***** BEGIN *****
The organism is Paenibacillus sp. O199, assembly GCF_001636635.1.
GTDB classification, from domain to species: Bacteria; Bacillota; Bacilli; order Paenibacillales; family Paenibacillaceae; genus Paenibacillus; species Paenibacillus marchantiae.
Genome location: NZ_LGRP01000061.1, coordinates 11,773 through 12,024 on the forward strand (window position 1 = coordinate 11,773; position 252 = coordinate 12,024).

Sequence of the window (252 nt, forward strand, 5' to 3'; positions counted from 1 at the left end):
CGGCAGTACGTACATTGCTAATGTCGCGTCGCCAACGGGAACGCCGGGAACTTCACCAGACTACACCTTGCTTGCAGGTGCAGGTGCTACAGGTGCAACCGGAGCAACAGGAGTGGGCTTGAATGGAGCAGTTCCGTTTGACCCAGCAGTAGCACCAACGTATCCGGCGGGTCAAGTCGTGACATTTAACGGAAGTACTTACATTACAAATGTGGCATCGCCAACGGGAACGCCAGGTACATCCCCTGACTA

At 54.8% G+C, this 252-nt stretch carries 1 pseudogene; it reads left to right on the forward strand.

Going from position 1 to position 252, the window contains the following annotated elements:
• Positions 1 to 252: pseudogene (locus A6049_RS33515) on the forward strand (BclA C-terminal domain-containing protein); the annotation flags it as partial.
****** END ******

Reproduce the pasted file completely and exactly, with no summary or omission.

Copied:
The organism is Paenibacillus sp. O199, assembly GCF_001636635.1.
GTDB classification, from domain to species: Bacteria; Bacillota; Bacilli; order Paenibacillales; family Paenibacillaceae; genus Paenibacillus; species Paenibacillus marchantiae.
Genome location: NZ_LGRP01000061.1, coordinates 11,773 through 12,024 on the forward strand (window position 1 = coordinate 11,773; position 252 = coordinate 12,024).

Sequence of the window (252 nt, forward strand, 5' to 3'; positions counted from 1 at the left end):
CGGCAGTACGTACATTGCTAATGTCGCGTCGCCAACGGGAACGCCGGGAACTTCACCAGACTACACCTTGCTTGCAGGTGCAGGTGCTACAGGTGCAACCGGAGCAACAGGAGTGGGCTTGAATGGAGCAGTTCCGTTTGACCCAGCAGTAGCACCAACGTATCCGGCGGGTCAAGTCGTGACATTTAACGGAAGTACTTACATTACAAATGTGGCATCGCCAACGGGAACGCCAGGTACATCCCCTGACTA

At 54.8% G+C, this 252-nt stretch carries 1 pseudogene; it reads left to right on the forward strand.

Going from position 1 to position 252, the window contains the following annotated elements:
• Positions 1 to 252: pseudogene (locus A6049_RS33515) on the forward strand (BclA C-terminal domain-containing protein); the annotation flags it as partial.